Again those people do not worship a Rat. They worship only God. It is just that they chose of a FORM of rat to conduct their worship. Any Hindu that understand symbolism should be able to respect this.

    4. I noticed there are two books that talk about an ancient civilization before us that are out in the market. Though i have not yet read both, is there any truth in them?

    a. Species with Amnesia - Our Forgotten History by Robert Sepehr

    I have not read the book except browsed it. It is about ancient civilization and the advancements that are often forgotten due to some catastrophic events only to be rediscovered again.

    In the context of this thread, my take is that universal principles of both meta science ("Santana Dharma") and Science (Laws of Physics) do not die and do get rediscovered.

    The other point I want to make is that our system of calendar is not Gregorian and linear but cyclical. This is another truth known to our Rishis and seers.

    b. Magicians of the Gods: The Forgotten Wisdom of Earth's Lost Civilization by Graham Hancock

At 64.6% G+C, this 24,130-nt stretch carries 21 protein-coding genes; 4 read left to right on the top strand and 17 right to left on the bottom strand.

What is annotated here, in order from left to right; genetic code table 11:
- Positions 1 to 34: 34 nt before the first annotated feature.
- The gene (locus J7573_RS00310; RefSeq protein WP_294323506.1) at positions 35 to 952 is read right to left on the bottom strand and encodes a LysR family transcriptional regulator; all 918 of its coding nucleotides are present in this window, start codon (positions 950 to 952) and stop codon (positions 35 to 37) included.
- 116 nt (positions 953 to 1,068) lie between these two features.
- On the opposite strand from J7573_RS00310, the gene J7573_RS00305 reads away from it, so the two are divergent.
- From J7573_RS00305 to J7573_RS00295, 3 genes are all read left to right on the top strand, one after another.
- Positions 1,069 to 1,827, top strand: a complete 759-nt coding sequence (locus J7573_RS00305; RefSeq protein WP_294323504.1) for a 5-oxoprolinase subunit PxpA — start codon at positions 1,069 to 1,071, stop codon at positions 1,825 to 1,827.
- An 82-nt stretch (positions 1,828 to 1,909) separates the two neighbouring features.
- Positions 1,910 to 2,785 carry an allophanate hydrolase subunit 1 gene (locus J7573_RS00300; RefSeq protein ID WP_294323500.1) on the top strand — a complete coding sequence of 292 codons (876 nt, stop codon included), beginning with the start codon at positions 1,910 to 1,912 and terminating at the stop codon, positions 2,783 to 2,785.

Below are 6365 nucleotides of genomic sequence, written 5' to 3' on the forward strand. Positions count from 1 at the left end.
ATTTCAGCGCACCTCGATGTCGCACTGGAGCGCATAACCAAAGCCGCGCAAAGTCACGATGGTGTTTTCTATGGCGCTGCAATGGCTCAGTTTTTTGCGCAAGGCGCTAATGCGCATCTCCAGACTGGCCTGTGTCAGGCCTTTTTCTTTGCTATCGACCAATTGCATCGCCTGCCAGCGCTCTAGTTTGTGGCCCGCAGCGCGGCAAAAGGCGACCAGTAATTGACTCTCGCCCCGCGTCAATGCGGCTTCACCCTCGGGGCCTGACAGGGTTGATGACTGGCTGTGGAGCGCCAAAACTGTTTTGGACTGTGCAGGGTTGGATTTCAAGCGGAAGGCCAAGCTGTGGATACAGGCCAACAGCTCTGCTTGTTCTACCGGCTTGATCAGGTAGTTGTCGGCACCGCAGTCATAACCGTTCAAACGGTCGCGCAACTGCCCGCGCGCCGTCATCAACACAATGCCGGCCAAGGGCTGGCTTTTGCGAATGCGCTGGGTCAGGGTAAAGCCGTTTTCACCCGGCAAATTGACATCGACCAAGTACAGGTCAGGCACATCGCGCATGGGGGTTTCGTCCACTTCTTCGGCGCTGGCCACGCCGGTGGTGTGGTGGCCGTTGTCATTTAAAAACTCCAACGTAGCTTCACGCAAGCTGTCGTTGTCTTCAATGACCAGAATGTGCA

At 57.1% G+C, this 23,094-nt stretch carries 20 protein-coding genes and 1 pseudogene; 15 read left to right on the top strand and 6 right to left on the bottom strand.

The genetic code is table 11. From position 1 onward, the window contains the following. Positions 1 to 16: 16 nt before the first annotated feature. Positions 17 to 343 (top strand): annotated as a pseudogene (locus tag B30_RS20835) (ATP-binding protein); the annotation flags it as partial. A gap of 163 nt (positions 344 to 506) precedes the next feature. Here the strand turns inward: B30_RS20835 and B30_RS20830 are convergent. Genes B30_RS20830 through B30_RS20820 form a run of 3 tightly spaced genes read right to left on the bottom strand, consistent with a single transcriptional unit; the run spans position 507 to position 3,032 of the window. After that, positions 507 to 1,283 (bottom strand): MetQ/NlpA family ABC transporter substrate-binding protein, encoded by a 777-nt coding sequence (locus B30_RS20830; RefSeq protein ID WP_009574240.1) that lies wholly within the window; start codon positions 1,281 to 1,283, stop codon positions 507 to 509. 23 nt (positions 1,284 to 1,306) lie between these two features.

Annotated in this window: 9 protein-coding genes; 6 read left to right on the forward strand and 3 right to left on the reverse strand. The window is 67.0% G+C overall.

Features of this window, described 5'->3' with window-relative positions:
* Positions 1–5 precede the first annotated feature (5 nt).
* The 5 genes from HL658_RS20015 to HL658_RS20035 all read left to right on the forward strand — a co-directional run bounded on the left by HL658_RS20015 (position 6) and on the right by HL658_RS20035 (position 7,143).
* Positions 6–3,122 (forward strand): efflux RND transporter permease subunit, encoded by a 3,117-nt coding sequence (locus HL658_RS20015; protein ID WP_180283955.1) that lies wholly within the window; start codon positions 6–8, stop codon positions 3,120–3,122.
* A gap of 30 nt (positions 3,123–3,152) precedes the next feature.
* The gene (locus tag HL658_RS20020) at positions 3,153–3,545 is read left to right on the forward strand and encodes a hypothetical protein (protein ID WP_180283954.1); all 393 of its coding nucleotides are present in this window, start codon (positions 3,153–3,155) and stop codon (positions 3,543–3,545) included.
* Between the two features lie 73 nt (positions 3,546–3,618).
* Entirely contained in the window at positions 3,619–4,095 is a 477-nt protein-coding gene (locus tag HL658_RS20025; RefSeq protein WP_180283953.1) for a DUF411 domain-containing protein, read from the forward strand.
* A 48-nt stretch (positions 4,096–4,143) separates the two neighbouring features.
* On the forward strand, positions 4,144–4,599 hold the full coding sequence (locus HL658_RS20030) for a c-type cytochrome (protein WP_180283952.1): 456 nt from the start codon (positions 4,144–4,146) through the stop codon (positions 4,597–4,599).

I have not read this book as well except browsed it. It seems to be well researched presentation. I am not much of a history person and do not have expertise to comment on the truth of the research. However, anything universal (and invariant to space and time) can be verified here and now. I am not surprised that ancient civilization existed that may have been very advanced.

    In closing this thread, I want to say that the Bharathia society had a very interesting way of realizing inclusiveness in the religious traditions. We have the notion of Dharma that is true and applicable to all beings including human beings.

    Based on how evolved a person is in terms of background, we have Puranic stories appealing to our emotive capacity to believe in God like Ganesha, we have rituals based on Puranic stories appealing to our capacity to do action and serve God like Ganesha and we have profound teaching that appeals to the one that want to exercise their intellect to understand the context for the stories and rituals of God like Ganesha.

    Our type of worship cannot be boxed as polytheism, or monotheism or pantheism or panentheism, or Kathenotheism. It is all of the above in many ways and none of the above for one who seeks to UNDERSTAND (and not believe) the formless Isvara everywhere.

    The main point to appreciate is inclusiveness and mutual respect of many systems of worship embedded in our scriptures.